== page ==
Let’s break this down. I’m sure you do know what ‘evolutionary’ means. Worldview (in German Weltanschauung) means, according to Google:
"the fundamental cognitive orientation of an individual or society encompassing the whole of the individual’s or society’s knowledge and point of view. A worldview can include natural philosophy; fundamental, existential, and normative postulates; or themes, values, emotions, and ethics."
Now according to what you’ve just posted, the “evolutionary worldview does not exist.” I cannot make sense of your claim. Clearly people do believe evolution has happened, and that belief has been one of the most influential philosophies in all of world history, so on what basis do you claim that there is no evolutionary worldview?
Clearly people believe that erosion has happened. Is there an erosionary worldview? Clearly people believe that tree growth has happened. Is there a treegrowthionary worldview? Clearly people believe that everyone they know started as a zygote. Is there a zytogogeneticary worldview?
There are varieties of evolutionary theory, indeed philosophical camps within it, at various levels of inquiry and intersecting with many and varied other ideas. For example, there are Christians (like Joshua and others are and like I used to be) who affirm evolutionary explanations but also affirm Christian belief and even Christian claims about natural history. Are these all separate worldviews? If a person believes that the earth is 6000 years old but that there has been rapid evolution within clades (aka baramins), is that an “evolutionary worldview”?
IMO these are not interesting or important questions, but that might be because I think that most talk about “worldview” ignores the flexibility and incongruity inherent in human minds. If I were more sarcastic, I would speculate on the kind of worldview that drives people to jam other people into boxes called “worldview.”
EDIT: I meant ‘ignores’ above, and changed it, not ‘exaggerates’, which was in original post.
I think what is going on here is whether you can put a culture or society “on trial” for believing that the future will generally be better than the past.
Rather than get stuck on such an idea, how about the idea that God uses Evolutionary processes to perfect his creation in the same way that God uses the processes of Evaporation and Condensation to perfect his thunder storms.
Are you logically opposed to God using natural processes to deliver his plan to the Universe?
There is technically a whole family of evolutionary worldviews, and yours is part of that family. At the end of the day, everybody has a unique worldview. But we can talk about them in useful ways according to various classifications. My worldview is biblical (young earth) creationism.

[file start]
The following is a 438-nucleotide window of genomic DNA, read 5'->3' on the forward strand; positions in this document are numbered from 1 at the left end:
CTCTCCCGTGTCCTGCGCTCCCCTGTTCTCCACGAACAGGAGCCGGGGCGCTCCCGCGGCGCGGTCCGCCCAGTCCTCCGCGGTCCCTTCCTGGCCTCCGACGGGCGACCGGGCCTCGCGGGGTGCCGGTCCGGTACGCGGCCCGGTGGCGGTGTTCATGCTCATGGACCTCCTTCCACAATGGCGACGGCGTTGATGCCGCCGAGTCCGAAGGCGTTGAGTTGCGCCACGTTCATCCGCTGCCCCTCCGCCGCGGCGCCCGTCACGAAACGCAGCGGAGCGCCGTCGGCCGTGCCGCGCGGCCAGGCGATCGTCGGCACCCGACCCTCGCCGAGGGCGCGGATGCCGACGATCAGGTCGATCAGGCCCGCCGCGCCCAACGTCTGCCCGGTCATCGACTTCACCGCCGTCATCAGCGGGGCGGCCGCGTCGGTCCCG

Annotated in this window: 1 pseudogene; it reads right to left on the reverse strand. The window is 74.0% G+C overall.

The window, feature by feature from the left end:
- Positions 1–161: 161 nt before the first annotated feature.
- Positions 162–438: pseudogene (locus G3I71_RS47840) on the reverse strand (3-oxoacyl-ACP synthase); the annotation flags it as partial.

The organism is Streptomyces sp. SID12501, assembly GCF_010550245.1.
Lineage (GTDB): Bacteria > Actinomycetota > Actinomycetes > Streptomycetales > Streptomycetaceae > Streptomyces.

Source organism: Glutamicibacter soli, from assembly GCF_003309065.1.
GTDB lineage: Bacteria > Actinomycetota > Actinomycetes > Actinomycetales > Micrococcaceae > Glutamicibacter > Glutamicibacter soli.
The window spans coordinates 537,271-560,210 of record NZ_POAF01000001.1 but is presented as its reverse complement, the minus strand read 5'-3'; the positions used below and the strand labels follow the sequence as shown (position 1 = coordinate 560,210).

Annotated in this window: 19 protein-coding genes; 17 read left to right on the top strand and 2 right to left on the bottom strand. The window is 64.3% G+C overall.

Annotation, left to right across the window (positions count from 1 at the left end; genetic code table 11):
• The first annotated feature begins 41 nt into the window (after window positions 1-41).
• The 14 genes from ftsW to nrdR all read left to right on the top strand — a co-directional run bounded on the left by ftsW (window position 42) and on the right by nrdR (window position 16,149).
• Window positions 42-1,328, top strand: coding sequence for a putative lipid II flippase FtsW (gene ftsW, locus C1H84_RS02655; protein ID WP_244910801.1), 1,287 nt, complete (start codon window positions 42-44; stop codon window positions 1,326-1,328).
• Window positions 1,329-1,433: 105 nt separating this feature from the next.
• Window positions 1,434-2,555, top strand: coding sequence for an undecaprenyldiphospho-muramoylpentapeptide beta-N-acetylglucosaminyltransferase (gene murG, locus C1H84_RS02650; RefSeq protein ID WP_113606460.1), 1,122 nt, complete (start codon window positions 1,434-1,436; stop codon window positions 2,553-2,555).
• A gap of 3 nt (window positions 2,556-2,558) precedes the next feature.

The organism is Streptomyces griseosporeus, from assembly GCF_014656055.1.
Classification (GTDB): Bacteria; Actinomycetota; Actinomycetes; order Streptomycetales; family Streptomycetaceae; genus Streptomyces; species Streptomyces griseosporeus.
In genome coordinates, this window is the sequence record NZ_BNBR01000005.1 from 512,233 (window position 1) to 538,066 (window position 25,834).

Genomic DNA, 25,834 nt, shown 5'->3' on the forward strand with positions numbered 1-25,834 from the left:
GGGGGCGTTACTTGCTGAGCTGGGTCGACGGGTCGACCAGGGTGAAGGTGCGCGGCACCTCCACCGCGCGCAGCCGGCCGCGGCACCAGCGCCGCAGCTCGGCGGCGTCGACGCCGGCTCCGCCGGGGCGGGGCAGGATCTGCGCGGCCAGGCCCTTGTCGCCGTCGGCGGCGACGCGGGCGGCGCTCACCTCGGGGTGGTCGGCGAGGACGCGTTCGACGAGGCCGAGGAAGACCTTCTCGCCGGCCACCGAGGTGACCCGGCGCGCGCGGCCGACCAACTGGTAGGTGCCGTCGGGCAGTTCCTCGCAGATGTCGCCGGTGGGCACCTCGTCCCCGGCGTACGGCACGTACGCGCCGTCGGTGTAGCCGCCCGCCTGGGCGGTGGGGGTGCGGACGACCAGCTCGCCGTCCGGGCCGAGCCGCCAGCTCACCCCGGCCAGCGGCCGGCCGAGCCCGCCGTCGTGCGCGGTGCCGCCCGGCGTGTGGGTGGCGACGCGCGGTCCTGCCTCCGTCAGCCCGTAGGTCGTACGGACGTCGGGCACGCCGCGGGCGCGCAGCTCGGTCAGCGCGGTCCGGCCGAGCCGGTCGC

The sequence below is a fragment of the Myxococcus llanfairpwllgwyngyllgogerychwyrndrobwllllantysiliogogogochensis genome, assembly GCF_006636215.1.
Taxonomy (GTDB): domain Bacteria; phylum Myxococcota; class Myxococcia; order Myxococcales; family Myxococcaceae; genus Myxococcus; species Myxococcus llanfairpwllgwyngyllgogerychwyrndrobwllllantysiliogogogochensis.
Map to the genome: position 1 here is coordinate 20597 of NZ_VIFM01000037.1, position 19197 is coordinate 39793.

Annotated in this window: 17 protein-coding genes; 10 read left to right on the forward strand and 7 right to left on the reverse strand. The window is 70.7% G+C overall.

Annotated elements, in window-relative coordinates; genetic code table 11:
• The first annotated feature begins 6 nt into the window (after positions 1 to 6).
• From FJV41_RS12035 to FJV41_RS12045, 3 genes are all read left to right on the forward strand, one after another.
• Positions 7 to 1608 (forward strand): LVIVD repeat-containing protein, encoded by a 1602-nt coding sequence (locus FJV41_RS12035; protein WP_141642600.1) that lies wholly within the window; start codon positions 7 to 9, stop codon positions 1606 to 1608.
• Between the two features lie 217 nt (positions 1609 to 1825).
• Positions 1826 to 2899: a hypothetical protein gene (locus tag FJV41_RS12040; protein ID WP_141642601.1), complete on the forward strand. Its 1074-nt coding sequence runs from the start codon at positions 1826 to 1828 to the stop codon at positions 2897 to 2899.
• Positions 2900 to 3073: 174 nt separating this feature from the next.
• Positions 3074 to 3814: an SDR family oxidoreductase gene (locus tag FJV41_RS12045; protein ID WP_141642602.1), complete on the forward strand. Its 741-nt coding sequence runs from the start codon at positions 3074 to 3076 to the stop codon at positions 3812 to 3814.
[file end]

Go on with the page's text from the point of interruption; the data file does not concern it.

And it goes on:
My comments were about the notion of “worldview,” which is utterly distinct from opinions about philosophy and religion, and even less relevant to opinions about the magnitude of influence of any particular idea.
Do you think we’re having a discussion here? I don’t.
I just showed you a basic definition for worldview. It has everything to do with philosophy and religion, so how you can say “worldview … is utterly distinct from opinions about philosophy and religion” is beyond me. Your worldview is your most fundamental philosophy, which also determines your religion.
That is not the case. Evolution (the idea that all life shares a common ancestor) is a claim about history that can never be experimentally verified. All the evidence about how life really works (for example in genetics) points strongly away from this conclusion. Genetic mutations are non-random and are unable to build up functional complexity over time. In fact they do the opposite. They degrade life
Darwinism is a philosophical framework through which all evidence is filtered by those who espouse it. As Dr Lewontin put it, they cannot “allow a Divine Foot in the door.”
You didn’t address a single thing he said. You just agrued against the truth of evolutionary theory and then reasserted your argument. And @Rumraket I hope you don’t get sucked into his distraction and go down the rabbit hole and address his already a million times debunked arguments and instead stay on the topic of worldviews
Whether the past can be experimentally proven is a red herring. Scientific theories aren’t “worldviews” in the sense of “most fundamental philosophy, which also determines your religion.” in any conceivable way.
That’s a nice fat list of assertions all of which are completely irrelevant to the topic at hand.
Of course Dr Lewontin speaks on behalf of no-one but himself, so you should go take that up with him. I’ve been interested in the science of evolutionary biology now for over 10 years and I’ve never actually come across anyone who thinks that. Lewontin seems to be that one guy you quote over and over again. If you had anyone else, you’d be quoting him too. Then we’d know of two guys instead of just one.
It is of course blatantly ridiculous since there are many religious scientists who affirm evolution.
Now back to the actual topic at hand: The nonsensical claim that there is such a thing as a “most fundamental philosophy, which also determines your religion” called “the evolutionary worldview”.
No, that’s not what Lewontin himself said. He specifically said, “we”, over and over, and made a point of speaking for the scientific community. You’re free to disagree, but I believe he was indeed being a bit “too” honest about how institutional science really works.